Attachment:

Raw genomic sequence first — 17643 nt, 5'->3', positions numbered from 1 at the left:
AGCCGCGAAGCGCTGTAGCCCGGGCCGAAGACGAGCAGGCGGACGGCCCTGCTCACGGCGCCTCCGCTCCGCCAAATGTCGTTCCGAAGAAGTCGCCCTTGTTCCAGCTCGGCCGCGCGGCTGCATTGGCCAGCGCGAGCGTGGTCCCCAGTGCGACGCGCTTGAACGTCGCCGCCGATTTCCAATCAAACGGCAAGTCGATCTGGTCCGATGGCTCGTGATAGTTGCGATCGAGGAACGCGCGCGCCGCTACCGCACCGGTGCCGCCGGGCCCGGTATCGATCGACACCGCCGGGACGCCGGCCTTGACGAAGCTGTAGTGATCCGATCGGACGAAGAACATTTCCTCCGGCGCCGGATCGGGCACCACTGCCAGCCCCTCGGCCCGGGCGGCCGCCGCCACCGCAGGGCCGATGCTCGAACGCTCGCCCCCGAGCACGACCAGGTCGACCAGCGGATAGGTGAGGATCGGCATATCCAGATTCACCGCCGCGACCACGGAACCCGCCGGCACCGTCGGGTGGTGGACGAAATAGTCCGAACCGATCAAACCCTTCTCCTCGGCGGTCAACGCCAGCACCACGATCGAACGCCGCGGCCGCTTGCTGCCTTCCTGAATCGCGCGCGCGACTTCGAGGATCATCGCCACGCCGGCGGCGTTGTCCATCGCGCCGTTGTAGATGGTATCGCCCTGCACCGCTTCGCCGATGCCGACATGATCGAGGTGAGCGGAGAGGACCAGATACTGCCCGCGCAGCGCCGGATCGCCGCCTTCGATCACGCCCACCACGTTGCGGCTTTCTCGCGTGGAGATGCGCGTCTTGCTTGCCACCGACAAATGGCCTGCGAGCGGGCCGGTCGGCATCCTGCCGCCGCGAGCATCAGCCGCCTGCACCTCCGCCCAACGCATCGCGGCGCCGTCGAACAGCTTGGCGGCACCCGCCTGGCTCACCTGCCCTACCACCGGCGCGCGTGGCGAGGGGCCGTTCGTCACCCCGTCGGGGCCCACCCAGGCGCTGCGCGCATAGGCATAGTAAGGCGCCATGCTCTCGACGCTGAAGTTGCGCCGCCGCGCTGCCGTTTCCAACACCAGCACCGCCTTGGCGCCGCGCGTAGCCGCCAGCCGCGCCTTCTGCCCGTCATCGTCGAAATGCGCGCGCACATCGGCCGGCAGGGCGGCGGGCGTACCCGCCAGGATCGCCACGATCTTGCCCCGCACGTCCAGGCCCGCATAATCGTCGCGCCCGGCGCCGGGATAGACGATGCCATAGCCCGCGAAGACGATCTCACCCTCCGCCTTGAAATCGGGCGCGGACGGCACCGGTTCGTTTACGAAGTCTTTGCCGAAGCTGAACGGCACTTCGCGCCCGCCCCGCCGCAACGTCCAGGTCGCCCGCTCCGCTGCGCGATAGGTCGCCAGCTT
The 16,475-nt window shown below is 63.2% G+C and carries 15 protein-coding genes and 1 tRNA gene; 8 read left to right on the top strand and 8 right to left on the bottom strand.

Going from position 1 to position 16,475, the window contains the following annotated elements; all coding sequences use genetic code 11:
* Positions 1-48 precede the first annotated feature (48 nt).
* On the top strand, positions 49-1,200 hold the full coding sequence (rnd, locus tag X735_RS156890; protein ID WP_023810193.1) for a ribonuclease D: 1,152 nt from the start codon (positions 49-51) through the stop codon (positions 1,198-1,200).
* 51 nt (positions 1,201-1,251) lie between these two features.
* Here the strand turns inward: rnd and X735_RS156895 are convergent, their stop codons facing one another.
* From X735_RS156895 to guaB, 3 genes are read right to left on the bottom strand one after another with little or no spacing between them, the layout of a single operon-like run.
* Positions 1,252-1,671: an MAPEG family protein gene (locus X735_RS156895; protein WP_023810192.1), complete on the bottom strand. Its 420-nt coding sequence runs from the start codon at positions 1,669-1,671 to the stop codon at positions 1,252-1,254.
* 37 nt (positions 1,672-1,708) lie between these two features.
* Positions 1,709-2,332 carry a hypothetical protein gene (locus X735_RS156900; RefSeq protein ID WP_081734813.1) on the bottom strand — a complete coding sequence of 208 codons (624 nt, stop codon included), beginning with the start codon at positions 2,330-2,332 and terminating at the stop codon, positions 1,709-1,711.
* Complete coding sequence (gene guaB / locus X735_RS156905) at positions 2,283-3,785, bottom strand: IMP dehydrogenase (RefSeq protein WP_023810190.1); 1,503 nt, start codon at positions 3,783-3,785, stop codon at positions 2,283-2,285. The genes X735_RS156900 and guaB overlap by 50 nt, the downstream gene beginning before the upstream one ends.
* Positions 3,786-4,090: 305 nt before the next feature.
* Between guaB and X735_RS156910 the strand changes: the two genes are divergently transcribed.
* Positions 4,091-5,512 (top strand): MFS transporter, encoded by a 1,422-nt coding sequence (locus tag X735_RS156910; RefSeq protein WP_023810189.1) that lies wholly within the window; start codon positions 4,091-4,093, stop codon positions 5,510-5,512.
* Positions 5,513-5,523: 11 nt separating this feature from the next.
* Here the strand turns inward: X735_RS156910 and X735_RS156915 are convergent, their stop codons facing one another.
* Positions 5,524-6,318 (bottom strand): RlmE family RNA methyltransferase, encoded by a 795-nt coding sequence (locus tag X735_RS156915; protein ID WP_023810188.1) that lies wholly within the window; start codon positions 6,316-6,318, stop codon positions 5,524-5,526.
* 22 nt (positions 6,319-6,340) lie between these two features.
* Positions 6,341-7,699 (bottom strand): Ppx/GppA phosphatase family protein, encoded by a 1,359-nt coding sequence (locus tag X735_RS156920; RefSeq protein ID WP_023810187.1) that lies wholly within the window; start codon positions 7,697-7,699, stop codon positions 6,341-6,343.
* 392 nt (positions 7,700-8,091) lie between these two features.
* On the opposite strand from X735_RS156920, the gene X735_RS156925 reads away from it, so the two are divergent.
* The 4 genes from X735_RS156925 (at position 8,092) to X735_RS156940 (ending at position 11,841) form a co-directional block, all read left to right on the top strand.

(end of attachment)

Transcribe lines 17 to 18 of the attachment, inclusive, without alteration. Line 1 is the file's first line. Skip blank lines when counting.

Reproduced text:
* Positions 5,513-5,523: 11 nt separating this feature from the next.
* Here the strand turns inward: X735_RS156910 and X735_RS156915 are convergent, their stop codons facing one another.